As I said in my review for Three... Extremes, Lions Gate, in a horse before the cart moment, decided to release the anthology horror film Three (2002) on DVD after the semi-sequel Three... Extremes. Thus Three has been retilted Three... Extremes 2. It is one of those strange marketing maneuvers that makes zero sense to me and remains one of the (numerous) reasons I'll never get hired by a movie distribution company. If I was there the day somebody pitched the idea to retitle Three as a sequel film, I'd no doubt forget my filter and blurt out, ‟What, are you fucking stupid?‟ and promptly get handed my walking papers.
But retitling is just a minor mark that doesn't affect the content of the film. With Asian horror being on a serious hot streak, it was a natural idea to produce a collaborative effort with a cross pollination of directors from the different countries that helped add to the spark. In Three's case we have Korea's Ji-woon Kim, Thailind's Nonzee Nimibutr, and Hong Kong's Peter Chan.
First up is ‟Memories‟ by Kim Ji-woon. A husband (Hye-su Kim) is suffering from a dissociative disorder because his wife suddenly went missing. He cannot remember much about her or why she disappeared and his complex is furthered by disturbing visions of her, all of them gruesome. Meanwhile, the wife (Bo-seok Jeong) is lost, wandering around the town in a daze, amnesiac?, trying to find her way back home.
Kim Ji-woon is a fantastic director of commercial films, heavy in style, with a distinctly black sensibility when it comes to violence and humor. He is responsible for the likes of The Quiet Family, The Foul King, A Tale of Two Sisters, and A Bittersweet Life. Cinematography by Hong Kyung-Pyo, who lensed Tae Guk Gi, Il Mare, Save the Green Planet. I know my description is scant, but this story is mainly a mysterious, abstract, visual affair, lots of creepy imagery, jump cuts, missing frames, and a solid nightmarish tone. It is pretty easy to figure out, and, by the end, all is revealed as to why each spouse has become dislodged from their memories- and the reason ain't pretty.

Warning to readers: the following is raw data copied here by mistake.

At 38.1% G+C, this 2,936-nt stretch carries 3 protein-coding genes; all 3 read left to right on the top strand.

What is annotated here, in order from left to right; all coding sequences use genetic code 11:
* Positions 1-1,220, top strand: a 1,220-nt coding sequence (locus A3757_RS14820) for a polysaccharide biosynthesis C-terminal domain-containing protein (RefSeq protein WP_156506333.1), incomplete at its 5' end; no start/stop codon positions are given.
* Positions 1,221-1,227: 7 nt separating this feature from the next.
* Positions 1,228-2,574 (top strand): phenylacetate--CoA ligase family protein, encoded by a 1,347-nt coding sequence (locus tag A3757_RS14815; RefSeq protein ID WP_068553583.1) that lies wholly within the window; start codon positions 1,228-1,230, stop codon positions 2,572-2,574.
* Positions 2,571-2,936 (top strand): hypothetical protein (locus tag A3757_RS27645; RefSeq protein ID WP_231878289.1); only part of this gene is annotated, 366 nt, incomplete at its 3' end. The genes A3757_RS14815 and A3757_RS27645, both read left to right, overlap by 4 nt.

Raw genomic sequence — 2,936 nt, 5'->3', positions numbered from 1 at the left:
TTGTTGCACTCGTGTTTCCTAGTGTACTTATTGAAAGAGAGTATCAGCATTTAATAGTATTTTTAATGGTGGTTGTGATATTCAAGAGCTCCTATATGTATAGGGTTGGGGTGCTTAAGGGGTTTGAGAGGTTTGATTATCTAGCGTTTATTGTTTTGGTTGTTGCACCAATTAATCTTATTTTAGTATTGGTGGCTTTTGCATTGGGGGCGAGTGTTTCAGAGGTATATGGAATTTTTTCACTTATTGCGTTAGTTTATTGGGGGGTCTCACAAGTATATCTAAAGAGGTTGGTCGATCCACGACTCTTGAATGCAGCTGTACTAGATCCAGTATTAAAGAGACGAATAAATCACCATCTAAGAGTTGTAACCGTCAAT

Next comes ‟The Wheel‟ by Nonzee Nimibutr. In Thai culture, Hun Lakorn Lek is a sacred performance art involving puppets. Because the puppets represent deities, they are considered both valuable and potentially dangerous because if they are handled by anyone other than a master they have the power to curse and cause misfortune. The gravely ill Master Tao feels his puppets have gone bad, and his wife and child die while trying to drown his puppets in the river. He then burns up in a fire, and the greedy Master Tong (Pongsanart Vinsiri) digs the puppets out of the rubble. It doesnt take long before some deadly bizarre occurrences begin to happen, and Master Tong and Master Tao's apprentice Gaan (Suwinit Panjamawat) must try to stop the powerful curse.
Nonzee Nimibutr is one of the emerging talents from Thailand. It is a cinema scene that has gotten an increase in international attention over the last few years. He has shown his nack for horror and melodrama in films like Nag-Nak and Jan Dara. Having said all that, I really didn't like this segment. It has everything wrong, rudimentary direction, amateurish acting, and a very weak concept that is sloppily scripted to boot. I assume if you are Thai, the story might have some extra cultural significance and creeps. But for unfamiliar viewers, it is just your standard cursed doll fare and not even the cheesy fun kind like Child's Play or Trilogy of Terror where you get to see a puppet run around trying to hack people at the ankles. Instead , the villagers keep trying to ditch the dolls and people keep going nutters and getting voodooed to death because a little girl keeps digging the dolls up. Hell, put em' on a high shelf or something.